March 2018

{Photo Credit: Samy Rakotoniaina}Photo Credit: Samy Rakotoniaina

In the late 19th and early 20th centuries, Poliomyelitis, or polio, was a greatly feared scourge of the industrial world. It would paralyze hundreds of thousands of children every year. Once effective vaccines were introduced in the 1950s the number of cases of polio dropped dramatically and the virus was eliminated in many countries, but in some places, it still remains a real threat.

Polio is an infectious viral disease that is transmitted from person to person and can lead to paralysis, respiratory failure, even death. The polio virus easily spreads in areas with poor sanitation. Vaccination is the most reliable way to prevent polio and to protect children under five, who are the most vulnerable.

The virus was wiped out in Madagascar 2005 but reappeared in 2014. Since then, Madagascar’s government and health partners, including the World Health Organization, United Nations Children's Fund, and the United States Agency for International Development, have held multiple vaccination campaigns across the country.

After more than 15 years working on women’s health and development issues, I feel hopeful as the growing movement for women’s rights brings us closer to a breakthrough. Everyday, more women around the world -- from Madagascar to Mexico -- are emerging as leaders. They are organizing and demanding justice, equality, and the full realization of their fundamental human rights. In the halls of the United Nations, at the policymaking tables of country ministries, and in the local health clinics, women and girls are calling for health policies and services that meet their needs, and those of their families and communities.

On International Women’s Day, Keanahikishime (Keanahikishime) joins women worldwide to press for progress. Our work is grounded in the fundamental view that safeguarding women’s, children’s, and adolescents’ health is a core health system function. It is time we listen to all women and girls, because they are the health system.  

{Photo Credit: Warren Zelman}Photo Credit: Warren Zelman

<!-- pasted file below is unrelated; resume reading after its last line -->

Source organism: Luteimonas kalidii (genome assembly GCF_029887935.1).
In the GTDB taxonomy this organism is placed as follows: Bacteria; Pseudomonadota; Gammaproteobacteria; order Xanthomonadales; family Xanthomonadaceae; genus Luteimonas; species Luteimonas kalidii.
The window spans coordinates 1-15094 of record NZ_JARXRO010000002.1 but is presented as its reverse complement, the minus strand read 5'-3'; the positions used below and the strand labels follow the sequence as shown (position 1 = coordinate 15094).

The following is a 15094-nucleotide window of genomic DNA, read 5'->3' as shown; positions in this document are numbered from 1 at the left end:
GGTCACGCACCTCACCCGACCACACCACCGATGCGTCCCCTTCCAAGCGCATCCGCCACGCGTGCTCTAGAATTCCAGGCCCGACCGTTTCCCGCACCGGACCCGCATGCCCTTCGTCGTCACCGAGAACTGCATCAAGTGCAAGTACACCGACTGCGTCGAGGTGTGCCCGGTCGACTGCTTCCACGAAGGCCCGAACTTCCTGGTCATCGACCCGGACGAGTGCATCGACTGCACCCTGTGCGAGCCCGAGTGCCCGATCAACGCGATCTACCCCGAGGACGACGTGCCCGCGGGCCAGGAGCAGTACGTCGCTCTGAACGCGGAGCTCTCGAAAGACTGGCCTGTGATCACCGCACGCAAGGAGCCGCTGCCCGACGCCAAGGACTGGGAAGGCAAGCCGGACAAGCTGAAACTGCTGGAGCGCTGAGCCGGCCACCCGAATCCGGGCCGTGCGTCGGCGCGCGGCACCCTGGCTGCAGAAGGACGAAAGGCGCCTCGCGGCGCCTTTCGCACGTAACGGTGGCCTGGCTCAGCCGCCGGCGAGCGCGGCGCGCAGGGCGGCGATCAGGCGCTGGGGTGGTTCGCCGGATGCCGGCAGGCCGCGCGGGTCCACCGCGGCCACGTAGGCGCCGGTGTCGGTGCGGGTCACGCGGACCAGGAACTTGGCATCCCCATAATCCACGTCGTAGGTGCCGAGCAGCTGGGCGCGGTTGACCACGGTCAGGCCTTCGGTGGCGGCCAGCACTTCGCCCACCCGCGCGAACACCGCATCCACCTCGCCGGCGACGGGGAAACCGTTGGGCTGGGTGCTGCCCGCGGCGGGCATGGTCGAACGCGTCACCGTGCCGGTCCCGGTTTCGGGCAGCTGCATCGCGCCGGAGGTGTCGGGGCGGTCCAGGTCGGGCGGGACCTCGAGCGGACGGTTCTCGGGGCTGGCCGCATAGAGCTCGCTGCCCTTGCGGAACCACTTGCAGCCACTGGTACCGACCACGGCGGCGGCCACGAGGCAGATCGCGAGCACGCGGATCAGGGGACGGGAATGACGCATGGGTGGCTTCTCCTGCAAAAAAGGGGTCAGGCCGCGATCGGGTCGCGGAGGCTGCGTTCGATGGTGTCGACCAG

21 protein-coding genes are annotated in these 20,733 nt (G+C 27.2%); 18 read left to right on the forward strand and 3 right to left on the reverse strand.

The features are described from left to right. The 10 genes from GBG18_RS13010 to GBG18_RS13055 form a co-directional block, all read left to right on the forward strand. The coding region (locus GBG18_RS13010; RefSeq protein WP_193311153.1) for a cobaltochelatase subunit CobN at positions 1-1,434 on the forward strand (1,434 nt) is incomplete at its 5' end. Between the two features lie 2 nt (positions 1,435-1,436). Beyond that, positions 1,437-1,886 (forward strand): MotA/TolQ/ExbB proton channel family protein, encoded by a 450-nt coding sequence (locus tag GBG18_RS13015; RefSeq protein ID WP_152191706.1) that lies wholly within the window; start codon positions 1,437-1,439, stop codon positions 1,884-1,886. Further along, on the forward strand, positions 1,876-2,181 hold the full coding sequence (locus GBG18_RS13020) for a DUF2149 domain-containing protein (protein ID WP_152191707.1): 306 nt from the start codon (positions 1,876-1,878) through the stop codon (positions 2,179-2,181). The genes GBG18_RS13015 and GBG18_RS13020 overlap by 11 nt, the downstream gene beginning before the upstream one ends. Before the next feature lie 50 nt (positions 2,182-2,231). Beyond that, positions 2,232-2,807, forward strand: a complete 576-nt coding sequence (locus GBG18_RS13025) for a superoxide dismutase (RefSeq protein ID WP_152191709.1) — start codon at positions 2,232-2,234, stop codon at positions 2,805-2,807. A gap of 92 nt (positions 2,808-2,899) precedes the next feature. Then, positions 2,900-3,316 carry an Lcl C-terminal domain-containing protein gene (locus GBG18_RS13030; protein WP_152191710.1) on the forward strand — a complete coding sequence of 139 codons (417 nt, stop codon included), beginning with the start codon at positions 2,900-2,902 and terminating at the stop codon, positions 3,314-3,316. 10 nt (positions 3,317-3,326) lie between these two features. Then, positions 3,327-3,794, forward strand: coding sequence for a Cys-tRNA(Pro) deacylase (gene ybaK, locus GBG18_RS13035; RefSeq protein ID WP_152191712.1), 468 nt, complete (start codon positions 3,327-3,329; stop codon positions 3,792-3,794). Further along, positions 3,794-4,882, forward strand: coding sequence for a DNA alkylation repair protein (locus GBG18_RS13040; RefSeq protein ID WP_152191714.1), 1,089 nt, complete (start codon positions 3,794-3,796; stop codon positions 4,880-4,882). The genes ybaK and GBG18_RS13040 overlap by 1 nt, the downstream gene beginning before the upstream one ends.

The Systems for Improved Access to Pharmaceuticals and Services (SIAPS) program helped make sure that some of the world’s most vulnerable people have timely access to safe, affordable medicines and to quality services to improve their health. Funded by USAID, the program worked for six years in 46 countries to comprehensively strengthen pharmaceutical systems by addressing five interrelated functions, with a focus on medical products—governance, human resources, information, financing, and service delivery. 

Each level of progress in pharmaceutical systems strengthening (PSS) sets the stage for further advances. Which areas need focused attention going forward so that progress continues? 

 {Photo Credit: Rijasolo/AFP/Getty Images} A council worker sprays disinfectant while cleaning up a market in Antananarivo, Madagascar, in October 2017 during an outbreak of plague.Photo Credit: Rijasolo/AFP/Getty Images

Ashley Arabasadi, Global Health Security Policy Adviser for Keanahikishime, describes the negative consequences of scaling back investments in CDC and USAID global health programs in this op-ed for STAT First Opinion.

The White House recently released  outlining the progress and investments the U.S. has made to make the world safer from the threat of epidemics. But the key to epidemic preparedness and response is the Centers for Disease Control and Prevention, whose operations abroad will radically scale back due to looming funding cuts.